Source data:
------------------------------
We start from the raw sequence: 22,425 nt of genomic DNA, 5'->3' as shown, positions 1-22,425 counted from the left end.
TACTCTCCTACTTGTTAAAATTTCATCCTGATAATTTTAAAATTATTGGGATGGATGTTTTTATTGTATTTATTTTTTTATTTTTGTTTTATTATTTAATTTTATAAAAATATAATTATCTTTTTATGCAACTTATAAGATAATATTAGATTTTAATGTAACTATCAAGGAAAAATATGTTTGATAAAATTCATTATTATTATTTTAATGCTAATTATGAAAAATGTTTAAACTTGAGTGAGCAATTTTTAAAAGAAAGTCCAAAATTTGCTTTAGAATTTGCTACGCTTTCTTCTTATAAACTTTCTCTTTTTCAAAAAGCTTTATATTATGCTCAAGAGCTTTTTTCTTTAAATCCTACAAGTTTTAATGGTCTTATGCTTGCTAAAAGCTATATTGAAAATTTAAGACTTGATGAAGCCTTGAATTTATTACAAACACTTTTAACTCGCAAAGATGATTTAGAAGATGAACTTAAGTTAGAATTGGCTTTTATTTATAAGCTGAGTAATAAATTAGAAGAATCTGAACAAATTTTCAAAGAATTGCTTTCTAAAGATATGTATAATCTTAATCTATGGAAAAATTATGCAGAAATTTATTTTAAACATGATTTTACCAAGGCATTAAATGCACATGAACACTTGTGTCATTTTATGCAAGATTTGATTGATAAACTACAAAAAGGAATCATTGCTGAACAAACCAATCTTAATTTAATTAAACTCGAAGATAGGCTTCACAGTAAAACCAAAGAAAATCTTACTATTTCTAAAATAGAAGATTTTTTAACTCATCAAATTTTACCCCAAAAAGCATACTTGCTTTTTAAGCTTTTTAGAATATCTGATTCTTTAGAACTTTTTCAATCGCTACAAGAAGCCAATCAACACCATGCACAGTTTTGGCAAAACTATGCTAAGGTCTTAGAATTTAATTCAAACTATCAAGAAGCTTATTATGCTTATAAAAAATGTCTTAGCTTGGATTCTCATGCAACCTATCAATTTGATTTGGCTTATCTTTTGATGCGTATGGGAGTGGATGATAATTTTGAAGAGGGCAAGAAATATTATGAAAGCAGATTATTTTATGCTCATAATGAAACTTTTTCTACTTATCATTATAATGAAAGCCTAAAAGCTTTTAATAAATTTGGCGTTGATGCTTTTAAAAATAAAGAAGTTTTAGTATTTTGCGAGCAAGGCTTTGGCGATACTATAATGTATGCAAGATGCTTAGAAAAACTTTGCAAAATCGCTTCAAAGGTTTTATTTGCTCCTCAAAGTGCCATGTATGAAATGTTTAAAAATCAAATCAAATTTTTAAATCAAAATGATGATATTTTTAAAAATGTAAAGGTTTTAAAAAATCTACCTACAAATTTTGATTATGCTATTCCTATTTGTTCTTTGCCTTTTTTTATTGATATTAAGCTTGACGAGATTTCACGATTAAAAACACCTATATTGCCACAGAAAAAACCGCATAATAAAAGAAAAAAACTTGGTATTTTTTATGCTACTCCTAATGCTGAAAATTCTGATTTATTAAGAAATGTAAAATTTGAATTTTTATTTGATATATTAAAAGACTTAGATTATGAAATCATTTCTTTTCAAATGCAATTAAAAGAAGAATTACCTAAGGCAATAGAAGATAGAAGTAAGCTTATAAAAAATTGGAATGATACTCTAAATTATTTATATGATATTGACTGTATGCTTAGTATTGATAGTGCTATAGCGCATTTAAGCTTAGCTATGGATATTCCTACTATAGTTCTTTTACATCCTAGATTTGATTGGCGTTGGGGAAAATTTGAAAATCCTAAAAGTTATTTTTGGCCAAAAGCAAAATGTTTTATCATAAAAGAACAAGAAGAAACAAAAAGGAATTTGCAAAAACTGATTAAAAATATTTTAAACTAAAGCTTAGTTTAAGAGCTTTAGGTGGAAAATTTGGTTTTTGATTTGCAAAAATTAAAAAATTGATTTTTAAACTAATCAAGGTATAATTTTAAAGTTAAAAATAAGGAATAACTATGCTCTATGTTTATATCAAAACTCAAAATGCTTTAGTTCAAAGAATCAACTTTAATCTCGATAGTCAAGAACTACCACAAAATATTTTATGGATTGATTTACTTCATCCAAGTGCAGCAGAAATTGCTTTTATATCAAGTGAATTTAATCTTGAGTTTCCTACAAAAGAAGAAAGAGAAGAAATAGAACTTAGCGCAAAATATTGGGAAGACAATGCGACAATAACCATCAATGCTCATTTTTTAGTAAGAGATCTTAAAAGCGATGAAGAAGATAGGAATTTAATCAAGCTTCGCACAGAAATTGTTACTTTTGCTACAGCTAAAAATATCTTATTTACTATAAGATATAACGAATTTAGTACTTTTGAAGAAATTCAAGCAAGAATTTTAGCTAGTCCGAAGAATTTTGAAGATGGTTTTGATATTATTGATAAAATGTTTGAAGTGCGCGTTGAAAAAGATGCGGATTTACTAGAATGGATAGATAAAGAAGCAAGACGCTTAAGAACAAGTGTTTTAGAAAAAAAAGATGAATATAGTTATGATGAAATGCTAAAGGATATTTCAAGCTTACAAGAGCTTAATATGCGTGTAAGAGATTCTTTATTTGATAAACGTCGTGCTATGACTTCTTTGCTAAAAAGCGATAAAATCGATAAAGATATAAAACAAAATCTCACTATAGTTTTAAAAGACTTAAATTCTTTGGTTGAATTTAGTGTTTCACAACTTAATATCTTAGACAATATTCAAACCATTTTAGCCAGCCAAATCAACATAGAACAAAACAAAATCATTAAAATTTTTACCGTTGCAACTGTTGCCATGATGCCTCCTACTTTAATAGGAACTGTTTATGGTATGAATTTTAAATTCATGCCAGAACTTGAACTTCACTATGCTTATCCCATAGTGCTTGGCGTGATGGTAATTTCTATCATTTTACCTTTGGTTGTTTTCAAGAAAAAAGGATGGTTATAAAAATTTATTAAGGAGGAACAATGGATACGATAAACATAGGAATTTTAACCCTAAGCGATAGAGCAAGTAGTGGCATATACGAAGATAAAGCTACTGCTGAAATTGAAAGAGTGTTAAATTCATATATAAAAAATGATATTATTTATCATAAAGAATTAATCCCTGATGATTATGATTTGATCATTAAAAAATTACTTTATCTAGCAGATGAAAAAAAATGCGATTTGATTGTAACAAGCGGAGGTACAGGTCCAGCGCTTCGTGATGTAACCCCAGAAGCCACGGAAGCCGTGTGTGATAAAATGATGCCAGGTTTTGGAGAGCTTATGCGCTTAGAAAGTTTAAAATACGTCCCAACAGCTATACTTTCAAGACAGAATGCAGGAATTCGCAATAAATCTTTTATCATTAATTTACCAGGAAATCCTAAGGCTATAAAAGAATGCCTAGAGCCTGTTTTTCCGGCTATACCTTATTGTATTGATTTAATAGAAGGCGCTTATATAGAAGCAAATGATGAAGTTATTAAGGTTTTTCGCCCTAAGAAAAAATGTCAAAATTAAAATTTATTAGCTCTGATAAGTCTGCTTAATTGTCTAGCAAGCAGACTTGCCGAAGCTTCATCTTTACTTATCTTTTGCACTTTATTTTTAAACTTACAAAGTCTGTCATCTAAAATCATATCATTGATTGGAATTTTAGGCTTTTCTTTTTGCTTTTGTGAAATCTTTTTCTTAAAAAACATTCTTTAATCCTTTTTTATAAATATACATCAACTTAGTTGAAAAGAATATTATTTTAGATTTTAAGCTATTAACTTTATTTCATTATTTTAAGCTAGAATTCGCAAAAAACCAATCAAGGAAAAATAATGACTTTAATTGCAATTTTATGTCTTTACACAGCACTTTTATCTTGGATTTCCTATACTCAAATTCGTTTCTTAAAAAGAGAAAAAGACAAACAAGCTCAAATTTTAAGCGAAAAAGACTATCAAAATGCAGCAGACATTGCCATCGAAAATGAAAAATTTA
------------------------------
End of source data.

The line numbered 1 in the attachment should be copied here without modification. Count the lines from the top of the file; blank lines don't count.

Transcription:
We start from the raw sequence: 22,425 nt of genomic DNA, 5'->3' as shown, positions 1-22,425 counted from the left end.